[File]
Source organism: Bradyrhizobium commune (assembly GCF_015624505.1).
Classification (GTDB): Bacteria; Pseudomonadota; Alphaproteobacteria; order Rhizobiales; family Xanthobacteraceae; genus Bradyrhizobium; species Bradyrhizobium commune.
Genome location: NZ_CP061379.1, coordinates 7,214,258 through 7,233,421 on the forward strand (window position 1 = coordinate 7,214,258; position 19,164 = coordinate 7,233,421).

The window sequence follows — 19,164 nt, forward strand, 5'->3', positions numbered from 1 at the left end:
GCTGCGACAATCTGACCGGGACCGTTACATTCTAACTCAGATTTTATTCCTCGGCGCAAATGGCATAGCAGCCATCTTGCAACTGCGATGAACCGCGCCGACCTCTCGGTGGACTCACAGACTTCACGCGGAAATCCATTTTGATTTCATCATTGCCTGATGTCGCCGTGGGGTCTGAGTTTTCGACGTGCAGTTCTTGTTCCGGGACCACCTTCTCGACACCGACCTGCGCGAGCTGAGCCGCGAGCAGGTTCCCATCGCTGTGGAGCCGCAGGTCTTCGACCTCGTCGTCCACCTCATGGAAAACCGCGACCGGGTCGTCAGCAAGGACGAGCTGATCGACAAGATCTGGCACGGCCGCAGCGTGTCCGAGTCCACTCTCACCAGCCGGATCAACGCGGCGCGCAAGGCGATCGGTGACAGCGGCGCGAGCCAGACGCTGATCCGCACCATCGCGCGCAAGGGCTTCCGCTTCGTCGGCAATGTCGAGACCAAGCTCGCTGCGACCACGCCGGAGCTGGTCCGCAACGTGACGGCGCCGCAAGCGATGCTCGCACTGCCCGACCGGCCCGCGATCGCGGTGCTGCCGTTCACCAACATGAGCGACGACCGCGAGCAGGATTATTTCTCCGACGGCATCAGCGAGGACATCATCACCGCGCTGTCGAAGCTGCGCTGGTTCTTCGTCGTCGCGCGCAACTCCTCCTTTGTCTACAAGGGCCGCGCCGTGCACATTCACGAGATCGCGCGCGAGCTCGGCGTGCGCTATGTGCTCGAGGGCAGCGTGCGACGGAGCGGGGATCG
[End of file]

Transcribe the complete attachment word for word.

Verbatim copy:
Source organism: Bradyrhizobium commune (assembly GCF_015624505.1).
Classification (GTDB): Bacteria; Pseudomonadota; Alphaproteobacteria; order Rhizobiales; family Xanthobacteraceae; genus Bradyrhizobium; species Bradyrhizobium commune.
Genome location: NZ_CP061379.1, coordinates 7,214,258 through 7,233,421 on the forward strand (window position 1 = coordinate 7,214,258; position 19,164 = coordinate 7,233,421).

The window sequence follows — 19,164 nt, forward strand, 5'->3', positions numbered from 1 at the left end:
GCTGCGACAATCTGACCGGGACCGTTACATTCTAACTCAGATTTTATTCCTCGGCGCAAATGGCATAGCAGCCATCTTGCAACTGCGATGAACCGCGCCGACCTCTCGGTGGACTCACAGACTTCACGCGGAAATCCATTTTGATTTCATCATTGCCTGATGTCGCCGTGGGGTCTGAGTTTTCGACGTGCAGTTCTTGTTCCGGGACCACCTTCTCGACACCGACCTGCGCGAGCTGAGCCGCGAGCAGGTTCCCATCGCTGTGGAGCCGCAGGTCTTCGACCTCGTCGTCCACCTCATGGAAAACCGCGACCGGGTCGTCAGCAAGGACGAGCTGATCGACAAGATCTGGCACGGCCGCAGCGTGTCCGAGTCCACTCTCACCAGCCGGATCAACGCGGCGCGCAAGGCGATCGGTGACAGCGGCGCGAGCCAGACGCTGATCCGCACCATCGCGCGCAAGGGCTTCCGCTTCGTCGGCAATGTCGAGACCAAGCTCGCTGCGACCACGCCGGAGCTGGTCCGCAACGTGACGGCGCCGCAAGCGATGCTCGCACTGCCCGACCGGCCCGCGATCGCGGTGCTGCCGTTCACCAACATGAGCGACGACCGCGAGCAGGATTATTTCTCCGACGGCATCAGCGAGGACATCATCACCGCGCTGTCGAAGCTGCGCTGGTTCTTCGTCGTCGCGCGCAACTCCTCCTTTGTCTACAAGGGCCGCGCCGTGCACATTCACGAGATCGCGCGCGAGCTCGGCGTGCGCTATGTGCTCGAGGGCAGCGTGCGACGGAGCGGGGATCG